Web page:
It’s been fairly organic. The best advice I could give, is to be genuinely interested in what you’re doing. My work since my PhD has been in a totally different direction than my PhD. I learnt some really good things from my PhD but I wasn’t passionate about what I was doing. The stuff I’ve done since, about quality outcomes and care models in IBD, that is something I’m really passionate about. If you’re really interested in something and you make it happen, other people catch that interest, or the people who already have that passion come to you and ask to be part of your projects. It’s a mixture of leading from the front and also being prepared to talk to people, and not always thinking what can I get out of it. No one is able to do all the ideas they come up with, so it’s really good to talk to other people and let them even take an idea. Things won’t get done unless someone actually does it, and if you have three things already queuing up, you won’t be able to do them all. So, there’s a great benefit with regards to generosity in discussions with people who have a genuine interest, and collaborations. It’s much better to be open than to be paranoid. Working with people makes it more fun for me.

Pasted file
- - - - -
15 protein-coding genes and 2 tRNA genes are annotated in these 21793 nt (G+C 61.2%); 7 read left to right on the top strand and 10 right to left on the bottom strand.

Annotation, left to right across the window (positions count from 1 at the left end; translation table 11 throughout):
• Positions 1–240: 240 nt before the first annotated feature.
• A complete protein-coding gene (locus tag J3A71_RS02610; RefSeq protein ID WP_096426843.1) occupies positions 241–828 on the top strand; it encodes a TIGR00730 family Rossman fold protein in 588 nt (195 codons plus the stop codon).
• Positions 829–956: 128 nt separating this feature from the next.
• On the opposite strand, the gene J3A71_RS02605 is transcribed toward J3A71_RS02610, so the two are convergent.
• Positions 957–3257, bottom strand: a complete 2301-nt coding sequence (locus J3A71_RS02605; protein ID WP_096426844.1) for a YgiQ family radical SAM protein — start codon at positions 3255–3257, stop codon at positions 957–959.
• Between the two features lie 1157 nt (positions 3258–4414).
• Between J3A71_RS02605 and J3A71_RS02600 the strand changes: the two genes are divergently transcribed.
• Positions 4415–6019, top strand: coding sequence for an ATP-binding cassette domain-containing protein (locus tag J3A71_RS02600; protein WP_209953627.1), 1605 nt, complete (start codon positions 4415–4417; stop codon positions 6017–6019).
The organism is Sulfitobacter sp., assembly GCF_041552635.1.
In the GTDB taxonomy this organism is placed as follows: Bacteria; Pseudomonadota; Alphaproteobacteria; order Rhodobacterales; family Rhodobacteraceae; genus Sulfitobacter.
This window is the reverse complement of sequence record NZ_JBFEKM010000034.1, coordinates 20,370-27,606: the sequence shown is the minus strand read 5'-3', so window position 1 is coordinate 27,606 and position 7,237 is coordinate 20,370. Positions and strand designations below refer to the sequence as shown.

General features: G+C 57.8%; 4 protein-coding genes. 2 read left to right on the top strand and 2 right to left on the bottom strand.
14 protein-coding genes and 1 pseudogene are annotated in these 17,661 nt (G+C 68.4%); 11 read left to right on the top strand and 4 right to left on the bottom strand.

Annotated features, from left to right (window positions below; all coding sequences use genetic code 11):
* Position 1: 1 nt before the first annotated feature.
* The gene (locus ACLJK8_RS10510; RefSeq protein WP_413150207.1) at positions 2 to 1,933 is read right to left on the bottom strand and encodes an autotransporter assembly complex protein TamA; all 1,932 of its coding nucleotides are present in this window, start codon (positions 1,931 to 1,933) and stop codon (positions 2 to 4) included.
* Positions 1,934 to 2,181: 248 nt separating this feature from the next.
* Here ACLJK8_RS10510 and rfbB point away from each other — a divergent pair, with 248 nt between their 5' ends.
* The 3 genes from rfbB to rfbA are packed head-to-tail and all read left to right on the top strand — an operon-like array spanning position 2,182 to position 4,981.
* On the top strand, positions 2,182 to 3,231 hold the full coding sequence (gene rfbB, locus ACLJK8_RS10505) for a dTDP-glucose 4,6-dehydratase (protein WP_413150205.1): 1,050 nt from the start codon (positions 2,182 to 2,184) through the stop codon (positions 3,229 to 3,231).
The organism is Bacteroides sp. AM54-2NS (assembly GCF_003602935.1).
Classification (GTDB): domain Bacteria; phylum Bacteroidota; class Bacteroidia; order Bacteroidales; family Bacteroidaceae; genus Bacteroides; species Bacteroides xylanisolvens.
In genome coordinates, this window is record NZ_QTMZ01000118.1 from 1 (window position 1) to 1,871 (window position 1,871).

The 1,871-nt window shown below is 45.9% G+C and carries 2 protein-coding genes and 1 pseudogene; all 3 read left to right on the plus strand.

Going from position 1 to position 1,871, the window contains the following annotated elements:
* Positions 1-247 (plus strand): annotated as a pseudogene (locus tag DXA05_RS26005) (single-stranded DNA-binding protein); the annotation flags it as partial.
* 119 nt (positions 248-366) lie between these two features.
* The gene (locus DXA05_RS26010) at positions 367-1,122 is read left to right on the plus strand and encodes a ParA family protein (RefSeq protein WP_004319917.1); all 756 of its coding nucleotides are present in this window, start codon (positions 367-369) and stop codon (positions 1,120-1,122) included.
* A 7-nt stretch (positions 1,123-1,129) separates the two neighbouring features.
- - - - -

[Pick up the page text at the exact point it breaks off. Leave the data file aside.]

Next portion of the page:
How did you juggle all this together with your family? Can someone be perfect in every area?
You probably have to ask this question to my children. No one can be perfect in every area. You’ve got to admit that being a working mother, you’re always going to feel guilty, and you’re always going to feel that you’re not doing anything well. Once you get over that, you can realise that you’re doing some things reasonably, otherwise people wouldn’t ask you back.